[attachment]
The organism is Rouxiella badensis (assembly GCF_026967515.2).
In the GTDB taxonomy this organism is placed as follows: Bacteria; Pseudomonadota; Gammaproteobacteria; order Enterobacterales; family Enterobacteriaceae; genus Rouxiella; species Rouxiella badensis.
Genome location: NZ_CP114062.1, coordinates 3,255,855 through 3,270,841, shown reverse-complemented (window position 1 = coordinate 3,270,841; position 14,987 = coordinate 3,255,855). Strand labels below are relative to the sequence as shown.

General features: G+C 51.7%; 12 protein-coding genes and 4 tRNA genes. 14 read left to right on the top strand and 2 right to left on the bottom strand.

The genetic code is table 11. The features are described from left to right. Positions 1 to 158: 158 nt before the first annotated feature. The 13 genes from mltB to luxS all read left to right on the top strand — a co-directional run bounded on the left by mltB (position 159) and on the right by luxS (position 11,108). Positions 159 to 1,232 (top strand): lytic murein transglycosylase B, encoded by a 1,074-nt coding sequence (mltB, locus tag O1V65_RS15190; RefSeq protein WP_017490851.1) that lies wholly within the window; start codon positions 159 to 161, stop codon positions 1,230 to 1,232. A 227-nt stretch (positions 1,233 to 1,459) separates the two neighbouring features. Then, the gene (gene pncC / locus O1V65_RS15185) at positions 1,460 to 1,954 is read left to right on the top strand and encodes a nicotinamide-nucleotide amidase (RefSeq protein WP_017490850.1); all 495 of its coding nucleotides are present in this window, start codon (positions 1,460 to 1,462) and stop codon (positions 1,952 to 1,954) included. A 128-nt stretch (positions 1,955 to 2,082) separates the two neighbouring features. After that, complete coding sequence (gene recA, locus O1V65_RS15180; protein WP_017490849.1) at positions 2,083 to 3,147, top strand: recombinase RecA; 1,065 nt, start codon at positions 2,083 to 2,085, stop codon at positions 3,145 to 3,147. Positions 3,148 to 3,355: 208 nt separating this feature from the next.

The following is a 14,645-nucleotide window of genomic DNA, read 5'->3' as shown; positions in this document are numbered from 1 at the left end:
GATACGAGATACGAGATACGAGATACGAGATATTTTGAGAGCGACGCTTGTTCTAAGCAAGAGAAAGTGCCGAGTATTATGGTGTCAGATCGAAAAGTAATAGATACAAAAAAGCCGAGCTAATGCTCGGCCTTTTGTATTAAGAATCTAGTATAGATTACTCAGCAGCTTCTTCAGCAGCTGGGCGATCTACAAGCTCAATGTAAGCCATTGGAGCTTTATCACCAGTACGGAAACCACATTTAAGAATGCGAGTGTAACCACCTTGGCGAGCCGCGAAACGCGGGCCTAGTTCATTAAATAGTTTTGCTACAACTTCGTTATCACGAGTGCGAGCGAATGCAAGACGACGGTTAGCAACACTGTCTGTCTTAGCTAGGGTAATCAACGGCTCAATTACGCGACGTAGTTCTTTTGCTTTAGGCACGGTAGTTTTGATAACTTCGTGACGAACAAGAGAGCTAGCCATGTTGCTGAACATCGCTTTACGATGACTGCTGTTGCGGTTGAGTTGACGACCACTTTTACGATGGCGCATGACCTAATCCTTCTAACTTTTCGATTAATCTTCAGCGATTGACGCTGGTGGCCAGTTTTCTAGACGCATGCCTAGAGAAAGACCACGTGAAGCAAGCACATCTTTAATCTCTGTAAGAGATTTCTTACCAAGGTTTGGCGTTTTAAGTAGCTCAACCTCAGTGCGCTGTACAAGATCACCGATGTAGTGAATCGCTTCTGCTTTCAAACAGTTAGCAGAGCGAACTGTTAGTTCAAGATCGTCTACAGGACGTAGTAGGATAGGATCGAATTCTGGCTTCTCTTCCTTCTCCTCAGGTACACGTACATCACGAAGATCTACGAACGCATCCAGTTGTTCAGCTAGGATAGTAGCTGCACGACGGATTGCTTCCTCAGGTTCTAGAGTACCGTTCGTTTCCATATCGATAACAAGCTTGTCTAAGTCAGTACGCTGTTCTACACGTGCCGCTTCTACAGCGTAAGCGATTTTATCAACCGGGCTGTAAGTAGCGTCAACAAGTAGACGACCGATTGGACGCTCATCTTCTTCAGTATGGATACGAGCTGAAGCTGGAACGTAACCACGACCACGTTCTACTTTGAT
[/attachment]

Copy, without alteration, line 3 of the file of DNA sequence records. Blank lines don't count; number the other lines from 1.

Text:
Genome location: NZ_CP114062.1, coordinates 3,255,855 through 3,270,841, shown reverse-complemented (window position 1 = coordinate 3,270,841; position 14,987 = coordinate 3,255,855). Strand labels below are relative to the sequence as shown.